Caring for our loved ones
has been a daunting task, a humbling experience, and a gratifying resolution that we have had to face from the beginning of time. I am here listen, answer, and teach you whatever you need to know to be the ultimate caregiver.
Back in the ’60s and ’70s, one parent worked and the other stayed home to care for the kids and grandparents. In the ’80s, both mother and father had to work to make ends meet. Now in the twenty-first century, kids have to help care and support their parents and even their grandparents. Kids have to leave to go to other states to find adequate work, leaving the parents to fend for themselves or hire outside help. It’s so hard to know who is right or whom to trust.
FUNDAMENTALS OF CARE
- SANCTUARY—Protect yourself and keep your patient safe from harm by preventing injuries.
- CONFIDENTIALITY—With the agreement of your patient, keep his or her business private; do not allow private things to be seen or overheard by other people.
- MORALITY—Treat your patient with respect at all times.
- ARTICULATION—Be available to talk, listen, and respond to your patient’s thoughts and feelings. Explain everything as you go.
- SELF-SUFFICIENCY—Encourage your patient to do as much as possible.
- IMPURITY MANAGEMENT—Help control the spread of germs by following Universal Precautions. Following Universal, Precautions means that you should treat all blood and certain body fluids as if they are known to be infectious. Take precautions to protect yourself and your patient from getting an infection by wearing disposable gloves when performing certain tasks in which you may come in contact with your patient’s blood or other body fluids.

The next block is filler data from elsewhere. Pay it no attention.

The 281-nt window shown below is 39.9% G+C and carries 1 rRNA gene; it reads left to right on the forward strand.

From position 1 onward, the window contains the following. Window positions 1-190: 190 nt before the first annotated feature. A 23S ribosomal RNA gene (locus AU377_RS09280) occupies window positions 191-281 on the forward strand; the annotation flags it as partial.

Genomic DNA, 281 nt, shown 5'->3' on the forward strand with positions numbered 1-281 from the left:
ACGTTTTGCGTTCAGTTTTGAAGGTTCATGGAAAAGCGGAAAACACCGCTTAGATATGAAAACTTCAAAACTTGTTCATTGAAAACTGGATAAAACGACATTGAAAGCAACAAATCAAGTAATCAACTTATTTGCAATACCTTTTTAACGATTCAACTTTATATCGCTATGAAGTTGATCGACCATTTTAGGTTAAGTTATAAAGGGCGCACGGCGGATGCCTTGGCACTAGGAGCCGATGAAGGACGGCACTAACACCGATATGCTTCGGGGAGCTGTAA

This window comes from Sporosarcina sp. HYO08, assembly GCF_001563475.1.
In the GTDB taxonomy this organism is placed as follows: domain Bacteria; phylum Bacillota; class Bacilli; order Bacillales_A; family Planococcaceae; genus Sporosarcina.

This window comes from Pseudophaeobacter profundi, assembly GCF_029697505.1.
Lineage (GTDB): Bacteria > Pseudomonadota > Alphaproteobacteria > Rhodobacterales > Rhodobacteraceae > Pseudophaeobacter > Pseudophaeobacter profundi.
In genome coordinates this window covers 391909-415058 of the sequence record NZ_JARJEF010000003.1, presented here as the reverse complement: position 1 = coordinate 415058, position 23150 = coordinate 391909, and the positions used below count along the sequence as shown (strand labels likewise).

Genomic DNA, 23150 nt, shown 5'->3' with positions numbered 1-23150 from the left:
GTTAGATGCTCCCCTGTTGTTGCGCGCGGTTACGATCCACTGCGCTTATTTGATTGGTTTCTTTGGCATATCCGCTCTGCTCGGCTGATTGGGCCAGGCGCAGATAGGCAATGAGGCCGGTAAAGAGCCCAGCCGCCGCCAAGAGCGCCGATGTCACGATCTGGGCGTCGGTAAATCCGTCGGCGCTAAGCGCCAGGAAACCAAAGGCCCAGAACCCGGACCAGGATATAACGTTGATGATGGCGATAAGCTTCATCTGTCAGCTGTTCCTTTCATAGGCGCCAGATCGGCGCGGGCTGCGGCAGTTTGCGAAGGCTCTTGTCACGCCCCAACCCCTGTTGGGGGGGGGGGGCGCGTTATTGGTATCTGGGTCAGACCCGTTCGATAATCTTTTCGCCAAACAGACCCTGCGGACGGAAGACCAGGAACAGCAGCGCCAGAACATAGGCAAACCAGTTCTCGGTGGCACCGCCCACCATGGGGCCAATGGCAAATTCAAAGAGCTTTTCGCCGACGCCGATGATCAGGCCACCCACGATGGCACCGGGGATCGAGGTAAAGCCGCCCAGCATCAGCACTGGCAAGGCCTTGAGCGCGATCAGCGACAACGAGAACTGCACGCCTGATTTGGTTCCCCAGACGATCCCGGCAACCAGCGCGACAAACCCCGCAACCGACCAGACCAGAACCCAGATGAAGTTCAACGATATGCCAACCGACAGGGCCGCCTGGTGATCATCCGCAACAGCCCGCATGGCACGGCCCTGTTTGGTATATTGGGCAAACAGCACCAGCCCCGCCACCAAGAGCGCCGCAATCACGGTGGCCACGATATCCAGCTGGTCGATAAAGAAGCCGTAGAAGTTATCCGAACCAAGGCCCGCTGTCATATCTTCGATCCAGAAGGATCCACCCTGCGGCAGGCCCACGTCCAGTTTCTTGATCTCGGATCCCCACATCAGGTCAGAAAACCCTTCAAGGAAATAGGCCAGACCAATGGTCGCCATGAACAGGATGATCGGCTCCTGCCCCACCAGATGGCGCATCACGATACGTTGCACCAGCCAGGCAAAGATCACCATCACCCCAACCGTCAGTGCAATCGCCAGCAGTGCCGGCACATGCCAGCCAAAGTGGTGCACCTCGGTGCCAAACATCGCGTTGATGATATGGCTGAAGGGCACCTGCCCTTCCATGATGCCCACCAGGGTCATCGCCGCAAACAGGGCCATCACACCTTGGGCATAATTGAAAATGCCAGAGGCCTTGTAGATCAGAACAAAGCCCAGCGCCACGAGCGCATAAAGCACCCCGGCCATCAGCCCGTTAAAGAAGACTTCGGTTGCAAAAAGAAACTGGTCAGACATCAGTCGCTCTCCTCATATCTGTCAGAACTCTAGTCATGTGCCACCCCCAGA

RULES TO CARE BY
- BE A GOOD AUDIENCE—Try to stop what you are doing, no matter how important it is, and listen to what the person says. Talking may be your patient’s greatest need at the moment.
- BE HONORABLE—Do not gossip about your patient with the rest of your family or friends. Respect your loved one’s privacy.
- BE RELIABLE—Do what you say you are going to do when you say you will do it.
- DO NOT BE FOOLED BY THE ILL-TEMPERED—Remember that your patient may be angry at his illness or condition, not to you. Do not take the anger personally and do not let it affect the kind of care you provide.
- MANAGE YOUR FEELINGS—You will likely have strong emotions as you care for your patient. Find someone you can talk to, such as a counselor in a community organization or a support group. Arrange to take a break from caregiving when you feel overwhelmed.
CARING FOR THE PATIENT
- ARGUE rather AGREE
- REASON rather DIVERT
- SHAME rather DISTRACT
- LECTURE rather REASSURE
- UTTER “REMEMBER” rather REMINISCE
- VERBALIZE “I TOLD YOU” rather REPEAT AGAIN
- MENTION “YOU CAN’T” rather DO WHAT YOU CAN
- COMMAND/DEMAND rather ASK/MODEL
- CONDESCEND rather ENCOURAGE/PRAISE
- FORCE rather REINFORCE